Researchers are often missing out on opportunities to work across different environments and domains across the full breadth of the research and innovation system.
For the past seven months, the National Centre for Universities and Business’ Researcher Career Mobility Taskforce, a group of senior business and university leaders co-chaired by NCUB chair Sam Laidlaw and Cranfield University vice chancellor Karen Holford, has been exploring how to create more diverse researcher career pathways across universities, businesses and other sectors.
Understanding the barriers
Analysis of the 2018 MORE3 study of EU nations (including the UK) found that about 20 per cent of UK university researchers have previously been employed in industrial research roles. Career stage is also a significant indicator. Our analysis of HESA data shows that those in early career are more likely to move roles between industry and academia, and the rate goes down for mid- and late-career stages.
To complement the data, the taskforce commissioned Thinks Insight & Strategy to carry out in-depth interviews with over 30 practitioners and organisations, and engaged directly with over 100 stakeholders, to understand the barriers that people and organisations face in career mobility. Through this work, we sought to really understand how it feels to try to build a “mobile” career in the UK right now.
We learnt a few things through this process. First, researchers are often not fully aware of the range of career paths available to them. While there are examples of good practice out there, by and large, the advice, guidance and support that research students and staff get is often focused on an academic career.
Mobility can be seen as “high risk” – so we need formal mechanisms to change this mindset. Many people feel that making a formal move to another sector, or trying to arrange a secondment or part-time arrangement might put them at a disadvantage due to the incentive structures and uncertainties that exist in the system. More university and business-led programmes and initiatives would legitimise these activities.
We also found that institutions’ recruitment and progression frameworks sometimes undervalue skills and experiences gained in other sectors. Many research-active organisations miss out on attracting the best talent because they are not actively welcoming the valuable skills and experience gained in other sectors. They also risk undervaluing staff time spent engaging and collaborating with organisations outside their immediate research environment.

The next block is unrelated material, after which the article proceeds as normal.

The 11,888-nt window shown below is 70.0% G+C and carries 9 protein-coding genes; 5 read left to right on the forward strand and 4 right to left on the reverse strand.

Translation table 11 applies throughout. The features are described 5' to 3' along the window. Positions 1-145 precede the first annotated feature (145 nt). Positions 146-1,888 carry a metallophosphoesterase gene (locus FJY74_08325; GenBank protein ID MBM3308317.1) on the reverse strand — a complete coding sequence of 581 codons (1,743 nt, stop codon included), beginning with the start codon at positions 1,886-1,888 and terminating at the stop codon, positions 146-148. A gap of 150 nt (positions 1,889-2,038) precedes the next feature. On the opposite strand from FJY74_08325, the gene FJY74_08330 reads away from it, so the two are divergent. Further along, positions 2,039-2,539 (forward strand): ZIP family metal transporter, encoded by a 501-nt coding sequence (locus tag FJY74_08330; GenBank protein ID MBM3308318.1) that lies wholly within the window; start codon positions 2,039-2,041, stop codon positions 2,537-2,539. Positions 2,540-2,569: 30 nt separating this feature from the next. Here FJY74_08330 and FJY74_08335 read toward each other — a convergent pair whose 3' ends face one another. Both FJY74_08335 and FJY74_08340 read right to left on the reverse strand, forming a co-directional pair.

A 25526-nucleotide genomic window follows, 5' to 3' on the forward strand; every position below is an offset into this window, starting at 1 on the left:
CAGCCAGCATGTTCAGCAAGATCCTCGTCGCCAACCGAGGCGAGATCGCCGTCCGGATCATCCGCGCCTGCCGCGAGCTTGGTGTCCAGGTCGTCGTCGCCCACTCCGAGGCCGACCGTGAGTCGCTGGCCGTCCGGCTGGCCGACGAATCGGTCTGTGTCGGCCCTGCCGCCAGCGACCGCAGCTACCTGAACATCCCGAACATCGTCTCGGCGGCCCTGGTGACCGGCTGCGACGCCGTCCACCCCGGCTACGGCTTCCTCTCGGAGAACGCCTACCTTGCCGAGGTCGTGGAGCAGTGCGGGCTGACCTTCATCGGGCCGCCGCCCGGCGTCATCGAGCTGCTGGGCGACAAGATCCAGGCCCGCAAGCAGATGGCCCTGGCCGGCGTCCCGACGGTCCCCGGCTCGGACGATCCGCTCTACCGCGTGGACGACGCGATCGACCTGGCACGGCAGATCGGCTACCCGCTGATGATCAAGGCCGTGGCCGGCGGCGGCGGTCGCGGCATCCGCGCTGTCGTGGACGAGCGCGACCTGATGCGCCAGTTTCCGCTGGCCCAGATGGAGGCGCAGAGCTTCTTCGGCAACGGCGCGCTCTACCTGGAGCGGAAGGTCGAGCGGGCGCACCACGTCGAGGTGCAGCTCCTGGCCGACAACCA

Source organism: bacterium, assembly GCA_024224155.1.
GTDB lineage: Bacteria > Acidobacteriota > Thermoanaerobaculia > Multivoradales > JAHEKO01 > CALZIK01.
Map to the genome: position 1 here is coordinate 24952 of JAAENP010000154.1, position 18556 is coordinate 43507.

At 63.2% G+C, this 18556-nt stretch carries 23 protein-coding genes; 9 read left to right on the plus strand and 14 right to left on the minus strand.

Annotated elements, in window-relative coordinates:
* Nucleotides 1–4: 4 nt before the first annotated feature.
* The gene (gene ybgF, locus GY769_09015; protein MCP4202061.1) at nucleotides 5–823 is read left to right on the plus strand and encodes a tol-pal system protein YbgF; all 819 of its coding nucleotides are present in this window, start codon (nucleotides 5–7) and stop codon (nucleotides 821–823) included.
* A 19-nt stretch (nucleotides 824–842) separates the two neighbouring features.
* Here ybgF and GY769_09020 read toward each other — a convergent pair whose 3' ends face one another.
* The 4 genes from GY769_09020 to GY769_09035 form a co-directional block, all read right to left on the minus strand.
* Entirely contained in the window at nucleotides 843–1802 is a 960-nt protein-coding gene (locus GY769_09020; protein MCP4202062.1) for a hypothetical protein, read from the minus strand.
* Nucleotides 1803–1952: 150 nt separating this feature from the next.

Overall, the UK has brilliant schemes, but they sometimes lack scale and consistency. UKRI and the National Academies offer a range of fellowships and funded secondments, but when you look at the offer in its entirety it is fragmented, inconsistent, and targeted at small, specific cohorts of researchers.
In response to these challenges, the Researcher Career Mobility Taskforce proposes a three-pronged approach: system-wide, within organisations, and among individuals.
To government and to funders, the taskforce advocates a systematic approach to researcher mobility that becomes a fundamental design principle of the UK research and innovation system. The government should find a better way to define and measure mobility more clearly and UK research funders need to come together to design a more ambitious and comprehensive funding offer for intersectoral mobility that matches the aspiration set out in the government’s R&D People and Culture Strategy.
For employers within the innovation ecosystem, there’s a need to take responsibility for creating environments that acknowledge and reward the true value of skills, knowledge, and networks. We want businesses and universities to leverage their existing strategic partnerships to set up deliberate mechanisms that facilitate researcher mobility. These have the twin effect of reducing the risk of mobility for individuals, while defining and capturing the organisational benefits through stronger academic-industry collaborations.
At the individual level, universities and businesses must ensure that research staff are presented with guidance and advice that highlights diverse career pathways that span sectors. This empowers researchers to explore their ambitions and interests, while developing a dynamic and adaptable workforce.
However, we recognise that individuals have a responsibility to take control of their own careers. Building on the other recommendations in the report, we urge researchers to demand and pursue exciting, varied career paths – recognising some of the most vital, impactful research in the coming decades will happen at the interfaces of disciplines and sectors.
The taskforce has underlined the compelling benefits of a more navigable research and innovation system. Hiring staff with diverse expertise, experiences and knowledge leads to improved business and research outcomes for both universities and businesses. It also opens the door to new partnership opportunities, enriches networks, and enhances knowledge exchange. For researchers, the opportunity to work in different environments improves the impact of their work and offers highly fulfilling careers. The advantages of this approach are clear and far-reaching.
The publication of the report is the beginning, not the end of our work. Over the next 12 months, we will work with our members, partners and wider stakeholder network to explore how to embed and deliver the recommendations and actions set out in the taskforce report.
For universities, for example, this includes grasping the significant opportunity posed by the next REF exercise to respond positively and collectively to achieve a change in how they recognise and reward industry experience.
By breaking down barriers, fostering collaboration and creating a more inclusive research and innovation ecosystem, the UK will be able to cement its position as a global powerhouse for research and development.